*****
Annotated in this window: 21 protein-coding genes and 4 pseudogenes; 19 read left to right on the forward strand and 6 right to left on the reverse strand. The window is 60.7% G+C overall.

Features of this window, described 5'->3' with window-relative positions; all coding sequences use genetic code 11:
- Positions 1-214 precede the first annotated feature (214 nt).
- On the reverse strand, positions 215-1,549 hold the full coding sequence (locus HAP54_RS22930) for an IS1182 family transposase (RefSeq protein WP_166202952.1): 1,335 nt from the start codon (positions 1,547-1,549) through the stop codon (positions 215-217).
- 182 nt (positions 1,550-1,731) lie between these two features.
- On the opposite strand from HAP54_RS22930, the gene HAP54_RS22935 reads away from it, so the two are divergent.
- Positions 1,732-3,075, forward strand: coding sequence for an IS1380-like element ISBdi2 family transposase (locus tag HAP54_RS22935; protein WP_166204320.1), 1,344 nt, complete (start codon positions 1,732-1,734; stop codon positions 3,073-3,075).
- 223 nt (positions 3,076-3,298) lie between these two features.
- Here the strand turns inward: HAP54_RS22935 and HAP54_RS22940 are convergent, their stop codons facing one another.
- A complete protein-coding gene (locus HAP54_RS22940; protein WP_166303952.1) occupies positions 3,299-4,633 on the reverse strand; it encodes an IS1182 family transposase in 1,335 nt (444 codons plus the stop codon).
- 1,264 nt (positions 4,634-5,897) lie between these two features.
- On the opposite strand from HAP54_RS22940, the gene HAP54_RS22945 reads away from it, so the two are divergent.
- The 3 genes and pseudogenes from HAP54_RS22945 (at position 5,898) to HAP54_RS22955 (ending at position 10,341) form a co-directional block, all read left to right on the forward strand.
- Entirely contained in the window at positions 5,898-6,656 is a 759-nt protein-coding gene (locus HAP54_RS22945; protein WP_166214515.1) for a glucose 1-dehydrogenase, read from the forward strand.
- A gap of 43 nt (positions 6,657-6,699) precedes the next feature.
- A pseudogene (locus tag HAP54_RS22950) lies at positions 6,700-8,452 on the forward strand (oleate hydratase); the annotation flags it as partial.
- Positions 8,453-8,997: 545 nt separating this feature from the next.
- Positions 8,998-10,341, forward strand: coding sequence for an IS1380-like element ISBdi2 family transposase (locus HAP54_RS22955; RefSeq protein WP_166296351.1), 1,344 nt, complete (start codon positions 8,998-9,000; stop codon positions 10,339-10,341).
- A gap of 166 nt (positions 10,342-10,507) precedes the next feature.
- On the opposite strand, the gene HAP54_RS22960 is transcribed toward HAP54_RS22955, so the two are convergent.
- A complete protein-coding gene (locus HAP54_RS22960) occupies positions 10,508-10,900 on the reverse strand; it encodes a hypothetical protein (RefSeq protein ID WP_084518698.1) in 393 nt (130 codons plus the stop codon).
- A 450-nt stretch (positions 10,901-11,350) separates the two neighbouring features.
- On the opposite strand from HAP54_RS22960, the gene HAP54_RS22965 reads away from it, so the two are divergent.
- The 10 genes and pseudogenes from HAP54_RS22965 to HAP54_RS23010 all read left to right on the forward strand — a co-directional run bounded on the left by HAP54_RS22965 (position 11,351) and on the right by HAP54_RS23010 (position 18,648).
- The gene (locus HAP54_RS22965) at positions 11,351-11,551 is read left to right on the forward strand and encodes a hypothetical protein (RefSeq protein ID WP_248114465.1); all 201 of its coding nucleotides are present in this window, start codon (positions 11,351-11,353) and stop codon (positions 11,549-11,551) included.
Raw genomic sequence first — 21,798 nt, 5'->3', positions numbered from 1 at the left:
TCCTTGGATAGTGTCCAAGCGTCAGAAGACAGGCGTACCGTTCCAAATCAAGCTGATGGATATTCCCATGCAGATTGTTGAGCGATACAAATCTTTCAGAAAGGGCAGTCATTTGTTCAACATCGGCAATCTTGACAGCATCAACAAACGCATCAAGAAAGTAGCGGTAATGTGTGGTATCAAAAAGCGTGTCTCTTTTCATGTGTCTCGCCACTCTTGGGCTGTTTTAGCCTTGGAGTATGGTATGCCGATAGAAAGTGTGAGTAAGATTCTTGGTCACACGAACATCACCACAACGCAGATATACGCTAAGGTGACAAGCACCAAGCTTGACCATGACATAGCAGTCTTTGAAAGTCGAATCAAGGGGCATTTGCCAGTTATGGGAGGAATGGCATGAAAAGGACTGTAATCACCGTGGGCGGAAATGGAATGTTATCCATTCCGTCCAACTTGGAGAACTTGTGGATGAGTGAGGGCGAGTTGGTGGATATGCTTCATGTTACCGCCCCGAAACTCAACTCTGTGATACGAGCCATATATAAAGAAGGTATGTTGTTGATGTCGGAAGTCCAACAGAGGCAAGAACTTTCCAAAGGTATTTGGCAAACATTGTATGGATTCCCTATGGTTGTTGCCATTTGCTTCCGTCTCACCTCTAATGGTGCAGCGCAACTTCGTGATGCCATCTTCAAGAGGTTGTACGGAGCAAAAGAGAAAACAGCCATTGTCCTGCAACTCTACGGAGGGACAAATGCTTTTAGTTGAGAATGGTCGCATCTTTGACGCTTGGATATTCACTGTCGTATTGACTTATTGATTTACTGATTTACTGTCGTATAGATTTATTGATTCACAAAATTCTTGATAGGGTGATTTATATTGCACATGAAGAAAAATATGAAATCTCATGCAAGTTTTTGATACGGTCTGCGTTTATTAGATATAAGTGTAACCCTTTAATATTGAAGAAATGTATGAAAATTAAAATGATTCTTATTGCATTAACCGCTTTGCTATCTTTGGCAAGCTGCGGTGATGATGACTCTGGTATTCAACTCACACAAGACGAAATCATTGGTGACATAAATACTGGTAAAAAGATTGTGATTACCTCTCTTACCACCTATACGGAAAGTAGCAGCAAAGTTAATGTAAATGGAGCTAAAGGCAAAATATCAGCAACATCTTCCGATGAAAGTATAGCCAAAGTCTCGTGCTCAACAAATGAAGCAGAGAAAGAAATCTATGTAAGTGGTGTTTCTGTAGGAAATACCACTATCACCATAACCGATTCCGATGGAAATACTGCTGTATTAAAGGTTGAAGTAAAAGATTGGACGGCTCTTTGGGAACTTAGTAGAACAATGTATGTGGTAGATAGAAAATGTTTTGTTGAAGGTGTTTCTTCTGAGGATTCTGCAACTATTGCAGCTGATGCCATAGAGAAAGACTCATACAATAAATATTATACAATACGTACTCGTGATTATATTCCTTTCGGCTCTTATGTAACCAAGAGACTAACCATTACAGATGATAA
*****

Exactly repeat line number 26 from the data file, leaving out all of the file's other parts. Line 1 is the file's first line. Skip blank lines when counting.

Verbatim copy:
Raw genomic sequence first — 21,798 nt, 5'->3', positions numbered from 1 at the left: